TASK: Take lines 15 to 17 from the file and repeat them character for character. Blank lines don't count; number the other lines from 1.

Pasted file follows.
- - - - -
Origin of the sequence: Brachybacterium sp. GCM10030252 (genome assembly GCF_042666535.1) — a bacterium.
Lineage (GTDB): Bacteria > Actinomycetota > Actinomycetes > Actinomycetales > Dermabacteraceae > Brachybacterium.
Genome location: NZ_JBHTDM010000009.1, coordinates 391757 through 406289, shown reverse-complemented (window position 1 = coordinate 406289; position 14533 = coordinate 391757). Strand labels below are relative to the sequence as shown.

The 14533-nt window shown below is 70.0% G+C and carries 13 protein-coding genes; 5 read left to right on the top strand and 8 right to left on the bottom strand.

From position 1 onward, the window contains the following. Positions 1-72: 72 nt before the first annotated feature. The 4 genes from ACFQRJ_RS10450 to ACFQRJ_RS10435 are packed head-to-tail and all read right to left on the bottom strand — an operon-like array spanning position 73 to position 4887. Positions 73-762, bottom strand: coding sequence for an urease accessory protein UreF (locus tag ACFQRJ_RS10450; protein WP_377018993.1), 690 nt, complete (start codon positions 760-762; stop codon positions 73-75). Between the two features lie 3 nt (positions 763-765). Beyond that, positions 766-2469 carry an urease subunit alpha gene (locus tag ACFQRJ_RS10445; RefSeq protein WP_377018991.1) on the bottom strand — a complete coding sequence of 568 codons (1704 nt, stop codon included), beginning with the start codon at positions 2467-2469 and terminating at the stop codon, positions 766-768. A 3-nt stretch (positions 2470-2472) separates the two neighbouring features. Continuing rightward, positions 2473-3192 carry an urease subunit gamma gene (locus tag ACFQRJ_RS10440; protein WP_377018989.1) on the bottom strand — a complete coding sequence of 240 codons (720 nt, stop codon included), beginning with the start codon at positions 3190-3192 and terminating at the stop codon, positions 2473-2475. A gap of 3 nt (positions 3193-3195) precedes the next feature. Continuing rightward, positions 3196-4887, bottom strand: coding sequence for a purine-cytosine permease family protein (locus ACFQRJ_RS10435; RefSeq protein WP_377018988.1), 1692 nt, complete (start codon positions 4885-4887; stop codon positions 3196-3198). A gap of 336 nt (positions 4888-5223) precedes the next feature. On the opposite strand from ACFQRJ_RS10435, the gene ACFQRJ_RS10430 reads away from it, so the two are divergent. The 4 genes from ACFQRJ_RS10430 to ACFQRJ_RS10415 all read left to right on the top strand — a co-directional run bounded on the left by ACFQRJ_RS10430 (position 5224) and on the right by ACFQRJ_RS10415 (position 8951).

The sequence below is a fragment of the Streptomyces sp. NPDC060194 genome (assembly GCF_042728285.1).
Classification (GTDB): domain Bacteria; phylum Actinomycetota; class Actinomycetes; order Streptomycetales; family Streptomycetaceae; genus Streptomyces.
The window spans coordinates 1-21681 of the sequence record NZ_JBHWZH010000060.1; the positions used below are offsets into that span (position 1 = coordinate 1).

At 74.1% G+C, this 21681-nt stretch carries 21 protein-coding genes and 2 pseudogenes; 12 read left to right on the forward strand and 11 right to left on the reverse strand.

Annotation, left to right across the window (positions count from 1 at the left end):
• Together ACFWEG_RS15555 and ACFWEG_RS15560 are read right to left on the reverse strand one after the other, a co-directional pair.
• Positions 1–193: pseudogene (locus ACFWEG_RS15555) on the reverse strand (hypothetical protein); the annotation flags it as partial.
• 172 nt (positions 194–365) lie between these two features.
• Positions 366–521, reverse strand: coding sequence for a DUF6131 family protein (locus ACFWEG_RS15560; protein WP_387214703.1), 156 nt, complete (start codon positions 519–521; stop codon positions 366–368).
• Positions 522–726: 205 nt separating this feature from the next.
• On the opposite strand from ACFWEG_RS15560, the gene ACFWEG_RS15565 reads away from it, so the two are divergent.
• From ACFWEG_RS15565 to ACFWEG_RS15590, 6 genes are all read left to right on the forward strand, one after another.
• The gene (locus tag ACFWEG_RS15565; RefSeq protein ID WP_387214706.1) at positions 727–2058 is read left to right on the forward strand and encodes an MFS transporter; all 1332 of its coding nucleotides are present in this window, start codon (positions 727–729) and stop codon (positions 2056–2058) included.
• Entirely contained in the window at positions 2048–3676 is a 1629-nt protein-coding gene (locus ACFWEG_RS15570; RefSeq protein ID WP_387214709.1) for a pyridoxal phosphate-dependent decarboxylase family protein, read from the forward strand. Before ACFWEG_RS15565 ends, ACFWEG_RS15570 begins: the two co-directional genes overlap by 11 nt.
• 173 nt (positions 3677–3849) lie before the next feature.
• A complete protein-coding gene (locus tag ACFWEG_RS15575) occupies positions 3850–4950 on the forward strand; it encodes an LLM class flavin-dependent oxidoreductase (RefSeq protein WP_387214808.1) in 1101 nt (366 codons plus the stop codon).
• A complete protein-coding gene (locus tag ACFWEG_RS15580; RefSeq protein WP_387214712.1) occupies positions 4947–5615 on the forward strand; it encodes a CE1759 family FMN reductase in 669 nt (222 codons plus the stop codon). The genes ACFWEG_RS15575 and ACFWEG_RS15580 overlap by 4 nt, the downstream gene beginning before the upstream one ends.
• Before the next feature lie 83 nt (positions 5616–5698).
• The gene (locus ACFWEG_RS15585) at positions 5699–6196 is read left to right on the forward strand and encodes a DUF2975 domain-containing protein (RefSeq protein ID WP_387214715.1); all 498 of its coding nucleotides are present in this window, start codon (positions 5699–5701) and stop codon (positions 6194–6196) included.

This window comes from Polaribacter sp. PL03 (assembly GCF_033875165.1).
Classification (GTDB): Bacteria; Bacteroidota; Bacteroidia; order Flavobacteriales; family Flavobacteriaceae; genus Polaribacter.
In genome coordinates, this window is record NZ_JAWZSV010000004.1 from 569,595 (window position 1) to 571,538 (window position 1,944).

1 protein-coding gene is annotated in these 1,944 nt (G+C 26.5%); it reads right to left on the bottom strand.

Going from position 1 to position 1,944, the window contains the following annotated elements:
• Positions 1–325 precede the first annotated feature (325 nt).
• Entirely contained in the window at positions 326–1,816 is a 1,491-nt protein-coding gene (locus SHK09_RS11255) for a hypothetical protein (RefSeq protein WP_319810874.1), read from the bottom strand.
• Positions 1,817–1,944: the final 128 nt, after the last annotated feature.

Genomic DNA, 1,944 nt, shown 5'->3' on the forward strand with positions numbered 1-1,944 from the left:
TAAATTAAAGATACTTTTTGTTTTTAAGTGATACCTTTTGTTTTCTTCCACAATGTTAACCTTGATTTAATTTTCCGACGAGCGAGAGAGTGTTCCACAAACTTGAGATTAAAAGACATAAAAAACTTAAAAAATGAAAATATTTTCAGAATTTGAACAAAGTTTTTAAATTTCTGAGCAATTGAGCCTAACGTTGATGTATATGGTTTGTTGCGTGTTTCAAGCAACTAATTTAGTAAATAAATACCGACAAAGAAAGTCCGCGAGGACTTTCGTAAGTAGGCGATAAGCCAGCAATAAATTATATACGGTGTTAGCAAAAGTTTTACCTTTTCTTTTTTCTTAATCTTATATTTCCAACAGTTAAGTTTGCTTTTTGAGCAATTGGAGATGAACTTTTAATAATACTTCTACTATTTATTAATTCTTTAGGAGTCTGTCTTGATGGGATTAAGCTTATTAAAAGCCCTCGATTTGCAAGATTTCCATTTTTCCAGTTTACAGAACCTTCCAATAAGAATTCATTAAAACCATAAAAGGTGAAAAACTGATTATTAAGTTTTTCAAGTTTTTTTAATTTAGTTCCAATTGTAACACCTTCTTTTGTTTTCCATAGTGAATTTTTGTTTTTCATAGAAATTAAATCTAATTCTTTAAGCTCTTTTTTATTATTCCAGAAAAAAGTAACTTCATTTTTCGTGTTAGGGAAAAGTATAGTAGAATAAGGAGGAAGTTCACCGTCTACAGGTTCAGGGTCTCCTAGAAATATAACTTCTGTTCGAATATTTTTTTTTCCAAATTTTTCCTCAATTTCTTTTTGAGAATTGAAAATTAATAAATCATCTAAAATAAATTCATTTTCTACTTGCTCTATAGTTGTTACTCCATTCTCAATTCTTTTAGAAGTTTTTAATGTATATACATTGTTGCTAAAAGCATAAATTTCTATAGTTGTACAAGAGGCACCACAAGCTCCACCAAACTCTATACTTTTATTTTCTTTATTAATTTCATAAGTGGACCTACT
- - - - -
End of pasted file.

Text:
• Positions 522–726: 205 nt separating this feature from the next.
• On the opposite strand from ACFWEG_RS15560, the gene ACFWEG_RS15565 reads away from it, so the two are divergent.
• From ACFWEG_RS15565 to ACFWEG_RS15590, 6 genes are all read left to right on the forward strand, one after another.